The nonprofit provides a number of residential, work training and recreational services for people with disabilities, but is well known for its local gardens and network of cafes and other means of local food cultivation and distribution.
Hattie’s recently broke ground at 395 Douglas St. on the $1.2 million 4,400-square-foot building project, expected to be finished in March 2016, and should employ at least 12 residents with disabilities. When it opens, the Hub will be a multi-purpose facility that will serve the community in several ways.
First, the facility will be a food processing and washing center for produce grown in Hattie’s Garden, a work-training program. Local farmers also will have the opportunity to use this service.
Secondly, value-added products such as salsa and jam will be prepared at the Hub. These products will then be used in food preparation and will be available for sale at Hattie’s Café & Gifts.
Third, Hattie’s Food Hub will open a fresh market, selling local produce that will be priced suitably for the community. The market also will accept SNAP and EBT benefits.
Finally, in addition to educating adults with disabilities and providing them with work training, Hattie’s Food Hub also plans to offer educational opportunities for children and families. Members of the community will have the opportunity to learn about nutrition and healthy eating.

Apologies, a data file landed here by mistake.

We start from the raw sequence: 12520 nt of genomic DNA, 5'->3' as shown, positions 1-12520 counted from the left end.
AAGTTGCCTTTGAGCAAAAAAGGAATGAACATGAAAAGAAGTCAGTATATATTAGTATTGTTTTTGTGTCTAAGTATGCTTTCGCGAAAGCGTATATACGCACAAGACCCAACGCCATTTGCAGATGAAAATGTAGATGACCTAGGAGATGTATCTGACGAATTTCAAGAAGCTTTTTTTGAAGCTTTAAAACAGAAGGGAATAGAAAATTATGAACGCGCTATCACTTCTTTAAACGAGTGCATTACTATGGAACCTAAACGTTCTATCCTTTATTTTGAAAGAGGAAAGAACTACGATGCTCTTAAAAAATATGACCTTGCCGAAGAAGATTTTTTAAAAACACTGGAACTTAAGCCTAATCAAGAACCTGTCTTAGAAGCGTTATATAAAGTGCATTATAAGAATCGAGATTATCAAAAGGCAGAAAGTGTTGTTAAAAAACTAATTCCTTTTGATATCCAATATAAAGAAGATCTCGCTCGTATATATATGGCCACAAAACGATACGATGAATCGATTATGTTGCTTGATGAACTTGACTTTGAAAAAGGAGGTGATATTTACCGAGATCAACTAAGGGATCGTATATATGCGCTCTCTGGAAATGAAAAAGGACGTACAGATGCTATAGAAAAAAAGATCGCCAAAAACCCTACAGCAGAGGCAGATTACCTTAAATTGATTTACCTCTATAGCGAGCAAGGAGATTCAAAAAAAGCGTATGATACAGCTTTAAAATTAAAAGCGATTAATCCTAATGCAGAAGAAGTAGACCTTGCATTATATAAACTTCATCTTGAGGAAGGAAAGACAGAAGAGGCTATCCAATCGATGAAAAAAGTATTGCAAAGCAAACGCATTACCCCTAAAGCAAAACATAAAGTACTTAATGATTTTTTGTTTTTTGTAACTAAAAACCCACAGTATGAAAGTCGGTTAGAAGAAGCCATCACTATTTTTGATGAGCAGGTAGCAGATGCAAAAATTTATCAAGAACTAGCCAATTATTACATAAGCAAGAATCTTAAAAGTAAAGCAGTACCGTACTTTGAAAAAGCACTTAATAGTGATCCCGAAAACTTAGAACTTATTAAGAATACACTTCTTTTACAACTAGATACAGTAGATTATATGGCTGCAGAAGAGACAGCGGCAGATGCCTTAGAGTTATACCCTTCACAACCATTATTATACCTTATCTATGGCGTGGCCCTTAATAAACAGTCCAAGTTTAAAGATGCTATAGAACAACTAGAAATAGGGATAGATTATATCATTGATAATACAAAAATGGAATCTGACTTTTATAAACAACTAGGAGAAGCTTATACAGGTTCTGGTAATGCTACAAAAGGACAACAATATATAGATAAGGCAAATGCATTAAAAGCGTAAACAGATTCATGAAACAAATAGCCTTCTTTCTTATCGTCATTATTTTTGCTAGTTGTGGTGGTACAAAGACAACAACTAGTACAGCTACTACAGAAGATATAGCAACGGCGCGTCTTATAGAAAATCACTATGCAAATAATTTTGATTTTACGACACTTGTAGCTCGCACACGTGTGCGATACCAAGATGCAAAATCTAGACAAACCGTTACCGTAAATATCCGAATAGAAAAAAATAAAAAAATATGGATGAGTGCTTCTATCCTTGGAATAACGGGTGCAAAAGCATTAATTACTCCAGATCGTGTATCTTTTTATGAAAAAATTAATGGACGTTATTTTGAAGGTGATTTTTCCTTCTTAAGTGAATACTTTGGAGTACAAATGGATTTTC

Dotty Grexa, Hattie Larlham’s vice president of vocational training, is overseeing the project and shared, “Hattie’s Food Hub is the result of listening to the community and rising to meet their needs. I think it will be a great addition to the neighborhood. We’ve so far raised a little over $800,000 of the $1.2 million we need to complete the project.”
She went on to say that she is confident that private and corporate donors will come forward to fund the completion of the Hub.
The project is part of Hattie’s Gardens, a work-training program that teaches adults with developmental disabilities to grow organic, chemical-free, sustainable produce. Working with Hattie Larlham job coaches, employees learn to garden, safely use tools, water plants and cultivate seedlings. Produce harvested from these gardens is used in the two Akron locations of Hattie’s Café & Gifts, another Hattie’s work training program where adults with developmental disabilities learn career skills. Hattie’s Café & Gifts sells jellies, jams and sauces prepared using produce grown in Hattie’s Gardens.
For more information about Hattie’s Food Hub, or to learn how you can make a donation to the project, go to www.hattielarlham.org or contact Dotty Grexa at (800) 233-8611, ext. 7000.